Rains Beat one Town into Submission

Natural disasters have a way of reminding us that we are not as in control of this world as we would like to believe. Being a person who lived through the Mississippi flood of 1993, I know what it is like to go through the war zone of a town getting ready to battle heavy rains. Weary men and women work to fill sandbags, building up walls in hope of saving their home or business.



That is why news like this, about Stonington, CT, always has a personal ring for me. After flash flood warnings, these citizens had to face their worst nightmare, more rain. And here is where the law of averages is comes into play.

No matter how well designed a structure or set of structures is, they will eventually fail. Nothing is perfect and, as Lawrence Gonzales demonstrates in his book, Deep Survival, the more complex a system becomes, the more likely it is to have a catastrophic failure. The exact point can never be determined because it is like slowly building a pile of sand. Each grain, or level of complexity, that is put on the pile increase the risk of an entire side sliding away. When that breaking point is, no one knows.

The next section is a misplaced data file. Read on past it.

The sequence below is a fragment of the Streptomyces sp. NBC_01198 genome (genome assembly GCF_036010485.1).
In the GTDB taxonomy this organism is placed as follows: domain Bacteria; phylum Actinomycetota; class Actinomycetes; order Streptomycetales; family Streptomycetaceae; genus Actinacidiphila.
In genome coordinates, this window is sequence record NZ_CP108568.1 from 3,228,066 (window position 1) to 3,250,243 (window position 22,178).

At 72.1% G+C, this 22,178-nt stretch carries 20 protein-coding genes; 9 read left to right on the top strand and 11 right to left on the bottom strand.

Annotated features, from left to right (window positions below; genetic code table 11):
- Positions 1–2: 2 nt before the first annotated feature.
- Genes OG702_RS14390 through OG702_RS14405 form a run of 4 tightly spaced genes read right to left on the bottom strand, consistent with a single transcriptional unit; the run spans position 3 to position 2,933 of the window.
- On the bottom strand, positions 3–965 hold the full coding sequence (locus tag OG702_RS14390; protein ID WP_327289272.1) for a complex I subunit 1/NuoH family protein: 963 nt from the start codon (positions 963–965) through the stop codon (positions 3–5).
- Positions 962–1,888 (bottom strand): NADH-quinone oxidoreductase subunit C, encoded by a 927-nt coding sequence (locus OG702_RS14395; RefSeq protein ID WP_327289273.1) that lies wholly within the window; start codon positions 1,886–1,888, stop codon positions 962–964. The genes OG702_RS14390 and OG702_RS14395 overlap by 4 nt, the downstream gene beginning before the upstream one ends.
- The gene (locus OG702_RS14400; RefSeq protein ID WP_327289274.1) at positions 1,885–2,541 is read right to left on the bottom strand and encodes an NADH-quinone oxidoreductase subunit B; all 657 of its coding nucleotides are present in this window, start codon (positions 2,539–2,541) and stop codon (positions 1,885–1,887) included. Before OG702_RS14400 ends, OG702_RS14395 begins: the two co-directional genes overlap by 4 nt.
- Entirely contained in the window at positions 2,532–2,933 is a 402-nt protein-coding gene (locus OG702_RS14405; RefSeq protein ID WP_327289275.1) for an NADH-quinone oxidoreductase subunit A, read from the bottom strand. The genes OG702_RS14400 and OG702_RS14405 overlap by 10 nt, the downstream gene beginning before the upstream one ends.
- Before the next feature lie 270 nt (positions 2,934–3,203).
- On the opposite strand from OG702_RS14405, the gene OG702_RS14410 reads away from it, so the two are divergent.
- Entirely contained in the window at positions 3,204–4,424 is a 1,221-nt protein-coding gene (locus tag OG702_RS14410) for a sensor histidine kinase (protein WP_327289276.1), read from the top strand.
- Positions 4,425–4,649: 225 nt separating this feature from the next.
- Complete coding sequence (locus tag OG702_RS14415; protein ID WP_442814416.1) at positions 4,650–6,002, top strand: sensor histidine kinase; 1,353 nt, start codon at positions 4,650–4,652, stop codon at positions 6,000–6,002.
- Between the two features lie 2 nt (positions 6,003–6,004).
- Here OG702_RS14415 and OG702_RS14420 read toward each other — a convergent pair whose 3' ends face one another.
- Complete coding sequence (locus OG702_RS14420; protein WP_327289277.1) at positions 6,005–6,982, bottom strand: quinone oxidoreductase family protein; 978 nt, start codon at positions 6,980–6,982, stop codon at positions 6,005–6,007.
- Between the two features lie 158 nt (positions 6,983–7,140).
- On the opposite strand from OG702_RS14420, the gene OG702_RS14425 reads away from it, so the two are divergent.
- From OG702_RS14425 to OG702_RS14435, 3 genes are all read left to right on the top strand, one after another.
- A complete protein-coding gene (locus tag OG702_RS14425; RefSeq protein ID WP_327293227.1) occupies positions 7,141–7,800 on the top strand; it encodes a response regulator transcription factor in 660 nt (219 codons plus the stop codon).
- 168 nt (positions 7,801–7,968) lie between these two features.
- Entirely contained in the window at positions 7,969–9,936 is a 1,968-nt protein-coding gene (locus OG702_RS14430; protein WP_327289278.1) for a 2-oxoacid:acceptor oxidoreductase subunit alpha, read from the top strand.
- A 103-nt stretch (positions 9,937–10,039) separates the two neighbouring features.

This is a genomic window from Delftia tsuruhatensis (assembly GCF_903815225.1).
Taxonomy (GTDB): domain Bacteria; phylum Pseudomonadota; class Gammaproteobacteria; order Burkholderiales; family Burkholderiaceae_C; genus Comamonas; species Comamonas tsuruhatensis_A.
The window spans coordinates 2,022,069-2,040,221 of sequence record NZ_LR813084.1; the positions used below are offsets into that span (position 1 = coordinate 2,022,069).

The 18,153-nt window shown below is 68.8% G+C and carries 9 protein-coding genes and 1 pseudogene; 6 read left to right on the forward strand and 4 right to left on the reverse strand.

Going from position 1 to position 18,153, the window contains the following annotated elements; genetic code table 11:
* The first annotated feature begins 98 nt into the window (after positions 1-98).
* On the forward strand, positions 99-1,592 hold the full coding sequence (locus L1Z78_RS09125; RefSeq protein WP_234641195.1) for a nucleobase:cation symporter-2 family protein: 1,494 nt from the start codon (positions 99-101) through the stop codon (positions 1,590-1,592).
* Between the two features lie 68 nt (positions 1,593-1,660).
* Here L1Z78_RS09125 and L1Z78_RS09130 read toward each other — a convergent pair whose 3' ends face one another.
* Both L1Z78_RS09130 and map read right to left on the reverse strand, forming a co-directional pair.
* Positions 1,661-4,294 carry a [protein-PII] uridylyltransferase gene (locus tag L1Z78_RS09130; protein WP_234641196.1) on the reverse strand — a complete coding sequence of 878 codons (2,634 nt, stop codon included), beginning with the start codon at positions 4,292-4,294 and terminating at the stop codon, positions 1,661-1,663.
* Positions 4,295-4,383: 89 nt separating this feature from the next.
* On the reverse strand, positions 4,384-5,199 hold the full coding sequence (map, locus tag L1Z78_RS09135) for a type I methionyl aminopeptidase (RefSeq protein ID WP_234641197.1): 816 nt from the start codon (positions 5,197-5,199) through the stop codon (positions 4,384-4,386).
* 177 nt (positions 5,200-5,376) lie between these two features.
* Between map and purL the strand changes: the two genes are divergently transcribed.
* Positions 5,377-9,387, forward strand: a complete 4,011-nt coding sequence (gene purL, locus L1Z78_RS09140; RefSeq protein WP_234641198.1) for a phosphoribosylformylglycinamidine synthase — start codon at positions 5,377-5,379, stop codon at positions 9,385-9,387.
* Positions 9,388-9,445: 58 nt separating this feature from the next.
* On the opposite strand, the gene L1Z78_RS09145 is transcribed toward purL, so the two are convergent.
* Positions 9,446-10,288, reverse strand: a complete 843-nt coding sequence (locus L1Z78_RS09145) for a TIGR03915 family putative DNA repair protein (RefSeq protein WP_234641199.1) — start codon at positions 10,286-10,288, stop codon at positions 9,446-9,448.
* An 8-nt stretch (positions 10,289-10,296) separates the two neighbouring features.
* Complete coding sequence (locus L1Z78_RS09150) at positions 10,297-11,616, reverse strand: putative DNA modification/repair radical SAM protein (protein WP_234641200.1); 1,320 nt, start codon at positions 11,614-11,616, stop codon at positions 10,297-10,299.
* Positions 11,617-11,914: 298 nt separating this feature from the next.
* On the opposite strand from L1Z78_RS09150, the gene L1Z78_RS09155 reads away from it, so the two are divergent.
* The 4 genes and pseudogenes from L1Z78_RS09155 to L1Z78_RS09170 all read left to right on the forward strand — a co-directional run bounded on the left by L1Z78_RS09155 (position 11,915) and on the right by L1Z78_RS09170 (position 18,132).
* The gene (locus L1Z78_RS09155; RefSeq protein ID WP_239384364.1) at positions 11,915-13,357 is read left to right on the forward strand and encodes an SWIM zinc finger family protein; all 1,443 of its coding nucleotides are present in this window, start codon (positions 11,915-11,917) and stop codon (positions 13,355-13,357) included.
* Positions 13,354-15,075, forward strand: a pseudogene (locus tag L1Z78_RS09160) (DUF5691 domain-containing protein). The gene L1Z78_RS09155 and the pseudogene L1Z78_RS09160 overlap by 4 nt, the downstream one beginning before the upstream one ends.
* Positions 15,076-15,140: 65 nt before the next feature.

In Stonington, the statistics have caught up with the citizens as intense downpours have caused at least one dam to break. So far there are no reported casualties. That could be because the citizens of Stonington live on the Atlantic Ocean are use to these type of situations. Maybe it is because of an advanced warning system in a community use to dealing with hurricane rains. But as more rains are forecasted for the area by the National Weather Service, lets hope no more complex systems come crashing down.

Slideshow from WNTH here.

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